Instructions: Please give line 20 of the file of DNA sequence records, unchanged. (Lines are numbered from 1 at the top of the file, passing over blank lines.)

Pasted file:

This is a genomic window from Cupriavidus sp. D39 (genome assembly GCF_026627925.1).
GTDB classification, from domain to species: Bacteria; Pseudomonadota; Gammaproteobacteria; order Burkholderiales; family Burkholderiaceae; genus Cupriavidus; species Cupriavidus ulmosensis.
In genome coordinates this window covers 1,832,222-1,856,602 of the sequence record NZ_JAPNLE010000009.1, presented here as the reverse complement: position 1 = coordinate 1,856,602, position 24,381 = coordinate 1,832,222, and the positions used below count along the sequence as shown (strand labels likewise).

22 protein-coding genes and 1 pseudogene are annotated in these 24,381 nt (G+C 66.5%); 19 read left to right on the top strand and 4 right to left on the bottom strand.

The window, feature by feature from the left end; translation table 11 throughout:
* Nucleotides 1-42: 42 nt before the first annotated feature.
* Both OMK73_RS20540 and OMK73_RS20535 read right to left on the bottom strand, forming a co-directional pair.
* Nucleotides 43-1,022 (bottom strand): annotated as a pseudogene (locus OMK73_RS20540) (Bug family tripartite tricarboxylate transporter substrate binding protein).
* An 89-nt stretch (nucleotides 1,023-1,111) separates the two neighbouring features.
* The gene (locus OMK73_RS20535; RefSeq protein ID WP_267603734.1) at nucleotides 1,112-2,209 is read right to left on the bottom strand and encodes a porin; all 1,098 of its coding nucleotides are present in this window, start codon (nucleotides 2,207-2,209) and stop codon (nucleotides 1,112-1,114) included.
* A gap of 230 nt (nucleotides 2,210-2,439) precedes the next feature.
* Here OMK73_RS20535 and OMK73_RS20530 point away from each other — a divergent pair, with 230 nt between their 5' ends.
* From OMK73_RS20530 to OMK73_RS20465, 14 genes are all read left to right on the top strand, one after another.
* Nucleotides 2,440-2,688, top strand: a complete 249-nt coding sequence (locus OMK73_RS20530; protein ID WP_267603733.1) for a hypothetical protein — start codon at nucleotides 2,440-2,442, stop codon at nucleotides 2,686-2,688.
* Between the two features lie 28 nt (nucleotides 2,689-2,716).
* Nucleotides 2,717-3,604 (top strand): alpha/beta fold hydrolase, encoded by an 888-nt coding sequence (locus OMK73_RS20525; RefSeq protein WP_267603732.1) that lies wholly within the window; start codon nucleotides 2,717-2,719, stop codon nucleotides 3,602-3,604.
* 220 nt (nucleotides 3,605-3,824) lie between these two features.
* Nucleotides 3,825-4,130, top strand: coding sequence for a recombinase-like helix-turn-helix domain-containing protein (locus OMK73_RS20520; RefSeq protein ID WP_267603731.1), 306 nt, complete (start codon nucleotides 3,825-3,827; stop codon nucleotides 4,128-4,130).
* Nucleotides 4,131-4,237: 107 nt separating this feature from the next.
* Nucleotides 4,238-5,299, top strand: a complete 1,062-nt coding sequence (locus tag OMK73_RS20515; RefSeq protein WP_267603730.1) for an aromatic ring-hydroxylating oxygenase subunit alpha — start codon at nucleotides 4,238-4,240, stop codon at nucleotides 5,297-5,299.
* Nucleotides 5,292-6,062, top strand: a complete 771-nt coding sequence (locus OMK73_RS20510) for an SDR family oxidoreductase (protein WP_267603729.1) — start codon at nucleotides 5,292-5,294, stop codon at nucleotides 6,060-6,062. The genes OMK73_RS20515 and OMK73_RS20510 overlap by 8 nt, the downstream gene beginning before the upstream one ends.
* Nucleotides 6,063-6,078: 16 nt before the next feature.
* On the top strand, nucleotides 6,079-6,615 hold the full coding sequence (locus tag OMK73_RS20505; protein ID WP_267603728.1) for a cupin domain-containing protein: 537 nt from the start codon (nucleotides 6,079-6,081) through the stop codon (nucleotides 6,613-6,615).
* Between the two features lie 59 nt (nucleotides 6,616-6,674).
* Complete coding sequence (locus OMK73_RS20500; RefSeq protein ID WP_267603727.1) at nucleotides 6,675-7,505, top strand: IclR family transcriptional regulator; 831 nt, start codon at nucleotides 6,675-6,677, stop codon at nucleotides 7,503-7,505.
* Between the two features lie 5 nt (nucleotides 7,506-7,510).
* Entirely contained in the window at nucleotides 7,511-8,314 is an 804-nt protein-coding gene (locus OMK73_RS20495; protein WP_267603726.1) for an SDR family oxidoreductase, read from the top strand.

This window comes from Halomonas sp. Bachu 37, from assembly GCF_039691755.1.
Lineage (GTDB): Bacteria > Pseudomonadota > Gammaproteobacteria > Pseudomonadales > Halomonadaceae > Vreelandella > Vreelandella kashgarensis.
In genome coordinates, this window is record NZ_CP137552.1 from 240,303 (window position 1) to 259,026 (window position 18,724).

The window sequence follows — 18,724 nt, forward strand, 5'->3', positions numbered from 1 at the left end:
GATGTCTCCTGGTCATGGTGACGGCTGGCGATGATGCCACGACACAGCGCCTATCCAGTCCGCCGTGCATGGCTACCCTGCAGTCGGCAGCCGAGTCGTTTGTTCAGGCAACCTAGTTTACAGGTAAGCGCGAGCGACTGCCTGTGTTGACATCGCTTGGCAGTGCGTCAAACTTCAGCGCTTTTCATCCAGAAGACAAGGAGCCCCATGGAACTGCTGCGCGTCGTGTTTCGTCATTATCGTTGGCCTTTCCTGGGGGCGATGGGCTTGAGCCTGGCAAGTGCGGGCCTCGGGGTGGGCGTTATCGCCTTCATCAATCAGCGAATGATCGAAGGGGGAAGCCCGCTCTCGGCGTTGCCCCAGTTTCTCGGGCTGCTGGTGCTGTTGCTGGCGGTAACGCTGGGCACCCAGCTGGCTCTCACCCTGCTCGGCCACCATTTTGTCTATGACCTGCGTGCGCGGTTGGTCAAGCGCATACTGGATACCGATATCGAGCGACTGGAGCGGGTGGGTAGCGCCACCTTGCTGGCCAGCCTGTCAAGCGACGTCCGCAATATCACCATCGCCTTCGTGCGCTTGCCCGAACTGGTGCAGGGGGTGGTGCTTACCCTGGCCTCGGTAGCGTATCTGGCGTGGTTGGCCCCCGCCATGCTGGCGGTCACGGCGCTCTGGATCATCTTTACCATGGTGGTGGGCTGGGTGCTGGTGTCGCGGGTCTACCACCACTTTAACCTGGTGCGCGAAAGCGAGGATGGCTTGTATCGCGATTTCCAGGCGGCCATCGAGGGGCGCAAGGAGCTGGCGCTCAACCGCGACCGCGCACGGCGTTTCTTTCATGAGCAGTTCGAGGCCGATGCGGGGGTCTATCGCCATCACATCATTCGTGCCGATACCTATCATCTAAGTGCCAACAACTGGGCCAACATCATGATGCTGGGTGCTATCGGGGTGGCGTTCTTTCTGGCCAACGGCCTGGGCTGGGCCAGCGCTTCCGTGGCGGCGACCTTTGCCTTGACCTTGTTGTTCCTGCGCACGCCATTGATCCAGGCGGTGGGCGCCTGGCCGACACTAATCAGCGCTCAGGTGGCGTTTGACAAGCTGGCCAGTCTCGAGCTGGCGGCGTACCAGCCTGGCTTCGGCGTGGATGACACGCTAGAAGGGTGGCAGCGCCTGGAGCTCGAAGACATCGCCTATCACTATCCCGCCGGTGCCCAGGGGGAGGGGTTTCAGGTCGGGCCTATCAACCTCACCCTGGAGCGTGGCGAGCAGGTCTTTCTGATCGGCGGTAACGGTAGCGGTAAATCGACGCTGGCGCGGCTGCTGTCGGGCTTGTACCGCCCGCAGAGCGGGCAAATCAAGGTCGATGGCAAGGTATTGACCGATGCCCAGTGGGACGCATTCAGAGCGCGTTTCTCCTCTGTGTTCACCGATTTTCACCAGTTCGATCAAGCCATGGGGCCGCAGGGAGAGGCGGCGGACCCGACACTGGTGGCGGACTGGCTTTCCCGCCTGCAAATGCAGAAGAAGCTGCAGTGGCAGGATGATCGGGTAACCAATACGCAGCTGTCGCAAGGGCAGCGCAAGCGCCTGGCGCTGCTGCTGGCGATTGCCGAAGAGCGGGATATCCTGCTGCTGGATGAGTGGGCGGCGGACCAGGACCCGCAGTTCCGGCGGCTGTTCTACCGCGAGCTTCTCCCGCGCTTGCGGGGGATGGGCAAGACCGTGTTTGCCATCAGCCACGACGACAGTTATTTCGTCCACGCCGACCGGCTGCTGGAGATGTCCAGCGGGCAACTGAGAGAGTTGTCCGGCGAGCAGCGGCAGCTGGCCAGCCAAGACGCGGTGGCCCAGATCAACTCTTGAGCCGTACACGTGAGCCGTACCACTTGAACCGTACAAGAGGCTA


* Nucleotides 4,238-5,299, top strand: a complete 1,062-nt coding sequence (locus tag OMK73_RS20515; RefSeq protein WP_267603730.1) for an aromatic ring-hydroxylating oxygenase subunit alpha — start codon at nucleotides 4,238-4,240, stop codon at nucleotides 5,297-5,299.